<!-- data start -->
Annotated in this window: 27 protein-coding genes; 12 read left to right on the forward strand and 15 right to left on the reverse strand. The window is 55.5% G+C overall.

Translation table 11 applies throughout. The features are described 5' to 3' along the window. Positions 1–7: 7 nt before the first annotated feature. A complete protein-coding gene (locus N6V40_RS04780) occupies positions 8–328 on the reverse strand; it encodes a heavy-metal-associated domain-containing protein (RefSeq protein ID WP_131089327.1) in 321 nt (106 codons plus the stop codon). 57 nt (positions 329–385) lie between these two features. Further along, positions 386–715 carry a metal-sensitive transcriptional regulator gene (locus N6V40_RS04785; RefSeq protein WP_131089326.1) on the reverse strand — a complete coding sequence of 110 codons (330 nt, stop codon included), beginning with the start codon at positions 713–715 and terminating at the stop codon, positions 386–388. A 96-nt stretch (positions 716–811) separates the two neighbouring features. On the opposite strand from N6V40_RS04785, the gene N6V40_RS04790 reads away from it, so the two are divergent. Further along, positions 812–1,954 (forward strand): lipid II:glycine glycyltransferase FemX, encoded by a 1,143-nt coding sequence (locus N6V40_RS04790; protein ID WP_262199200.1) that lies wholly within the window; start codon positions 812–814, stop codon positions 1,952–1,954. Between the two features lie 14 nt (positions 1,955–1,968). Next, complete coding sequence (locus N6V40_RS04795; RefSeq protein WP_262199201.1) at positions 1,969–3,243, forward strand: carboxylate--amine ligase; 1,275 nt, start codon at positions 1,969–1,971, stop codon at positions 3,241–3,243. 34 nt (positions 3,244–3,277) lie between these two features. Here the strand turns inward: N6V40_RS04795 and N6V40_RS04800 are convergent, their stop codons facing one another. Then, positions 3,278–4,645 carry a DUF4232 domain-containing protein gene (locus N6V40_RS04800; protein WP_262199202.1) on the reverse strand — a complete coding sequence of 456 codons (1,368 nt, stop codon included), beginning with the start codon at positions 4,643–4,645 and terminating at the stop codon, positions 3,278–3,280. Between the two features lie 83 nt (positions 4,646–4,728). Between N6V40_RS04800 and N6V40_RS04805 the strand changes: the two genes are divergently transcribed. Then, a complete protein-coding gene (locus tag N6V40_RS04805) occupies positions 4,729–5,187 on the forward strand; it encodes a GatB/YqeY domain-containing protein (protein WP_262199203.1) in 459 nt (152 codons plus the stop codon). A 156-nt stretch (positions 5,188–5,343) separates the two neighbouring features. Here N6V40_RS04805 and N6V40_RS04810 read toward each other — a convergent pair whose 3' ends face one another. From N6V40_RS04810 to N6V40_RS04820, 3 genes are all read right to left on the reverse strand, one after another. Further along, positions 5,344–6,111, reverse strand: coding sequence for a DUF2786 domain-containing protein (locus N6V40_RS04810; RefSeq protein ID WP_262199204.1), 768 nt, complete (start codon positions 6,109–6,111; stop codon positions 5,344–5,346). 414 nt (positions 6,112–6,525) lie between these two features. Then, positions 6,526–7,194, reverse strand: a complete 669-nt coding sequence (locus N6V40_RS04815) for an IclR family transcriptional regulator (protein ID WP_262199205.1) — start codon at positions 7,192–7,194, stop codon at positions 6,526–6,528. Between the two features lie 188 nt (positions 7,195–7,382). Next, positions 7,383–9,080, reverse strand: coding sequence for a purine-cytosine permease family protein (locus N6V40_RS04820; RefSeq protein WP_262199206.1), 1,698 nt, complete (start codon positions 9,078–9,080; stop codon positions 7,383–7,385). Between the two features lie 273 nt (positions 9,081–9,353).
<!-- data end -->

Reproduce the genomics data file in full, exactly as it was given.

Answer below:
Annotated in this window: 27 protein-coding genes; 12 read left to right on the forward strand and 15 right to left on the reverse strand. The window is 55.5% G+C overall.

Translation table 11 applies throughout. The features are described 5' to 3' along the window. Positions 1–7: 7 nt before the first annotated feature. A complete protein-coding gene (locus N6V40_RS04780) occupies positions 8–328 on the reverse strand; it encodes a heavy-metal-associated domain-containing protein (RefSeq protein ID WP_131089327.1) in 321 nt (106 codons plus the stop codon). 57 nt (positions 329–385) lie between these two features. Further along, positions 386–715 carry a metal-sensitive transcriptional regulator gene (locus N6V40_RS04785; RefSeq protein WP_131089326.1) on the reverse strand — a complete coding sequence of 110 codons (330 nt, stop codon included), beginning with the start codon at positions 713–715 and terminating at the stop codon, positions 386–388. A 96-nt stretch (positions 716–811) separates the two neighbouring features. On the opposite strand from N6V40_RS04785, the gene N6V40_RS04790 reads away from it, so the two are divergent. Further along, positions 812–1,954 (forward strand): lipid II:glycine glycyltransferase FemX, encoded by a 1,143-nt coding sequence (locus N6V40_RS04790; protein ID WP_262199200.1) that lies wholly within the window; start codon positions 812–814, stop codon positions 1,952–1,954. Between the two features lie 14 nt (positions 1,955–1,968). Next, complete coding sequence (locus N6V40_RS04795; RefSeq protein WP_262199201.1) at positions 1,969–3,243, forward strand: carboxylate--amine ligase; 1,275 nt, start codon at positions 1,969–1,971, stop codon at positions 3,241–3,243. 34 nt (positions 3,244–3,277) lie between these two features. Here the strand turns inward: N6V40_RS04795 and N6V40_RS04800 are convergent, their stop codons facing one another. Then, positions 3,278–4,645 carry a DUF4232 domain-containing protein gene (locus N6V40_RS04800; protein WP_262199202.1) on the reverse strand — a complete coding sequence of 456 codons (1,368 nt, stop codon included), beginning with the start codon at positions 4,643–4,645 and terminating at the stop codon, positions 3,278–3,280. Between the two features lie 83 nt (positions 4,646–4,728). Between N6V40_RS04800 and N6V40_RS04805 the strand changes: the two genes are divergently transcribed. Then, a complete protein-coding gene (locus tag N6V40_RS04805) occupies positions 4,729–5,187 on the forward strand; it encodes a GatB/YqeY domain-containing protein (protein WP_262199203.1) in 459 nt (152 codons plus the stop codon). A 156-nt stretch (positions 5,188–5,343) separates the two neighbouring features. Here N6V40_RS04805 and N6V40_RS04810 read toward each other — a convergent pair whose 3' ends face one another. From N6V40_RS04810 to N6V40_RS04820, 3 genes are all read right to left on the reverse strand, one after another. Further along, positions 5,344–6,111, reverse strand: coding sequence for a DUF2786 domain-containing protein (locus N6V40_RS04810; RefSeq protein ID WP_262199204.1), 768 nt, complete (start codon positions 6,109–6,111; stop codon positions 5,344–5,346). 414 nt (positions 6,112–6,525) lie between these two features. Then, positions 6,526–7,194, reverse strand: a complete 669-nt coding sequence (locus N6V40_RS04815) for an IclR family transcriptional regulator (protein ID WP_262199205.1) — start codon at positions 7,192–7,194, stop codon at positions 6,526–6,528. Between the two features lie 188 nt (positions 7,195–7,382). Next, positions 7,383–9,080, reverse strand: coding sequence for a purine-cytosine permease family protein (locus N6V40_RS04820; RefSeq protein WP_262199206.1), 1,698 nt, complete (start codon positions 9,078–9,080; stop codon positions 7,383–7,385). Between the two features lie 273 nt (positions 9,081–9,353).